The preceding sections cover multiple subthemes of Death identified from four works of art: Donne’s poem that humbles Death, a painting by Cezanne related to a hanging, the violent end of a crime-spree couple, and the sadly-remembered death of honey. Here are additional thoughts about the theme of Death that don’t associate with any of those works.
Survivor Guilt: When a person unaccountably lives through a plane crash, a train wreck, or a mass shooting, they may be dogged by unanswerable questions about why they were spared and others were not. Often, sheer luck accounts for why one person on the Titanic was rescued and another drowned or one soldier on Omaha Beach was machine gunned but his buddy made it. That gnawing question – “Why me?” – and feeling undeserving may worsen Post-Traumatic Stress Disorder. People can’t justify why the person next to them perished and they did not. A form of what they and Holocaust survivors suffered from has come to be termed “survivor guilt.” Dodging death carries its own pains.
Funerals and Eulogies: All cultures mark a person’s death, most commonly by burial or cremation. All groups of people recognize the passing of a person, but with a wide variety of practices. For an example, the movie Four Weddings and a Funeral includes a tearful funeral. Vikings buried royalty in a ship, Indians lit burning pyres, Egyptians constructed pyramids, Americans hold solemn processions or guide horses with no rider – the ethnographic catalogue of funeral rites is vast.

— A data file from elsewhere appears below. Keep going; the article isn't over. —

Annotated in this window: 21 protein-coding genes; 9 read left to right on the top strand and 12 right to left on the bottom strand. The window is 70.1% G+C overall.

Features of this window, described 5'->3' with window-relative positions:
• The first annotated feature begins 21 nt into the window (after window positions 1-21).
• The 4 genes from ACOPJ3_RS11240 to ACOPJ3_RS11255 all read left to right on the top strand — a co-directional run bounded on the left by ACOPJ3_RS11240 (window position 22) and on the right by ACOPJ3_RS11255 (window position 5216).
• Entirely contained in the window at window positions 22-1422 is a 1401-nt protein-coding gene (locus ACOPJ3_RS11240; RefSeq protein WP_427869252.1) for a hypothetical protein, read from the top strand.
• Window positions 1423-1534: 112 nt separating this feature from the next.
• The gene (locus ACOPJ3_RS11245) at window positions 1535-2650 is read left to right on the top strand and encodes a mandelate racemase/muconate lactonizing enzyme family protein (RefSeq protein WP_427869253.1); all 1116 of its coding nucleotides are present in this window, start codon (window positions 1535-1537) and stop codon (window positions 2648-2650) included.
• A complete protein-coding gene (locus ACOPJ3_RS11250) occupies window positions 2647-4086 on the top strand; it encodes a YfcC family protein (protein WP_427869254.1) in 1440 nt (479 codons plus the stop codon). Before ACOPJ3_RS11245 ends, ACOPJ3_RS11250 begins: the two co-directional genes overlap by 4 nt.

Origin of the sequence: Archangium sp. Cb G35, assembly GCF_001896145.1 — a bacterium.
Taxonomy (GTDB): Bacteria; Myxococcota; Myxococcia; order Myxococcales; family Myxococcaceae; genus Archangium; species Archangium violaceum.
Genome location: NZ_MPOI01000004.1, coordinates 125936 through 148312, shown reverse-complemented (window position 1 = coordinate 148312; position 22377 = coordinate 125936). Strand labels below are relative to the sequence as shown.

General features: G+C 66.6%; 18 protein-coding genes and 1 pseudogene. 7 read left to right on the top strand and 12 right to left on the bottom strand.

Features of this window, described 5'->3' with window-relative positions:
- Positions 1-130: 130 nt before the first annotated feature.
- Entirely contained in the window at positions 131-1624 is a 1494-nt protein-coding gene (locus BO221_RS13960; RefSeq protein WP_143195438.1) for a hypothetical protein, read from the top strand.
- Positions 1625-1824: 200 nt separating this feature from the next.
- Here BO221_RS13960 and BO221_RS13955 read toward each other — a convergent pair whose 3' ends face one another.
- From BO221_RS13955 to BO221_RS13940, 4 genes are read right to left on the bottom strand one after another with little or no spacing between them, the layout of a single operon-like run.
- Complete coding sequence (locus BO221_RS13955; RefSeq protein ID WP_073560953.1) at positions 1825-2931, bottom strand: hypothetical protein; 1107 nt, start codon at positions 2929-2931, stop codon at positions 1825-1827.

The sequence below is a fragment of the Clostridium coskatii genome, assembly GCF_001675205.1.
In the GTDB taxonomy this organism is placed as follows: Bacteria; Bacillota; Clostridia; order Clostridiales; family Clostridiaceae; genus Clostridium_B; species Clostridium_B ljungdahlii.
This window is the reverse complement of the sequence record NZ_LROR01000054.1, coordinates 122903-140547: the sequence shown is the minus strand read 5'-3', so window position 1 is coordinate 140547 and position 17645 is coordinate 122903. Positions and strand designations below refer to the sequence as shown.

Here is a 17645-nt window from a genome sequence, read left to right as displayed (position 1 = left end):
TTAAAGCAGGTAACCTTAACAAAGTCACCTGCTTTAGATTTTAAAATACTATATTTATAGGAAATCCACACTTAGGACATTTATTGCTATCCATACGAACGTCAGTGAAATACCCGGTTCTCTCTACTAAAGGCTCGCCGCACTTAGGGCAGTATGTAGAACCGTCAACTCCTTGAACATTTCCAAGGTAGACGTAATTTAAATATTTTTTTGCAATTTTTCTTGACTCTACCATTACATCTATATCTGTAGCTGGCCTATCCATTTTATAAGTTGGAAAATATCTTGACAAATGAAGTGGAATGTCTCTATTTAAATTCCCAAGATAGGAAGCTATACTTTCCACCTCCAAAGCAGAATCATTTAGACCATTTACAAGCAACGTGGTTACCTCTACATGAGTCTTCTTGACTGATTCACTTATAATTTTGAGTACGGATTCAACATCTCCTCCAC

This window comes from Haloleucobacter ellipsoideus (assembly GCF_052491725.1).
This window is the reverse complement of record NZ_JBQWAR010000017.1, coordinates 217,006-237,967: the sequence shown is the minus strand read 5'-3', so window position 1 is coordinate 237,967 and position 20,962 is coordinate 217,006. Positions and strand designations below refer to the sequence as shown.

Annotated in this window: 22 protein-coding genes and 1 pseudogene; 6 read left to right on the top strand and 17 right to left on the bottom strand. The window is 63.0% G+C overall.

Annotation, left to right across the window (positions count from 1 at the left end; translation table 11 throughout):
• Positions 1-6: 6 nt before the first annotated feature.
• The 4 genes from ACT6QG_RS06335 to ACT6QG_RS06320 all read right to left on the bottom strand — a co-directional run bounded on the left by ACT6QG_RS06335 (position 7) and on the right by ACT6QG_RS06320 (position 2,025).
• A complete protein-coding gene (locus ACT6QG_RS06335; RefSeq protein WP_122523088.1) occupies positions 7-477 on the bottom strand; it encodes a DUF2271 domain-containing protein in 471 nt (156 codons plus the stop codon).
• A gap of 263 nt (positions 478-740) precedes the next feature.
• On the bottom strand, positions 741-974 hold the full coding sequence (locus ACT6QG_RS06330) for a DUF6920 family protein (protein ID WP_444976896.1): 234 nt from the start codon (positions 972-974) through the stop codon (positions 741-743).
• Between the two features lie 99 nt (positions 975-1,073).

Alter History: History has pivoted in the aftermath of a bullet: Washington, DC in 1865, Sarajevo 1914, Dallas 1963, and Memphis 1968. Other deaths have set history or politics on a different course. Legend has it that in 1244 the death of Ögedei Khan halted the Mongol advance on Vienna so that all Mongol leaders in Europe could return to Mongolia and elect a new Khan. Tito’s death fragmented Yugoslavia. The death of George Floyd in Minneapolis in 2020 or Ruth Bader Ginsburg death in September 2020 may cause large-scale changes over time. Momentous consequences can follow from the death of one person.
Near-Death Experiences: None of the art works considered above address the reports of people who almost die. Someone drowning is revived, another nearly asphyxiated in a garage, the stomach pumping at the last second worked, a touch-and-go struggle in an emergency room brought back a flat-liner, or other miraculous rescues leave survivors to describe lights and sensations. Doctors attribute such perceptions to the body shutting down, notably the brain.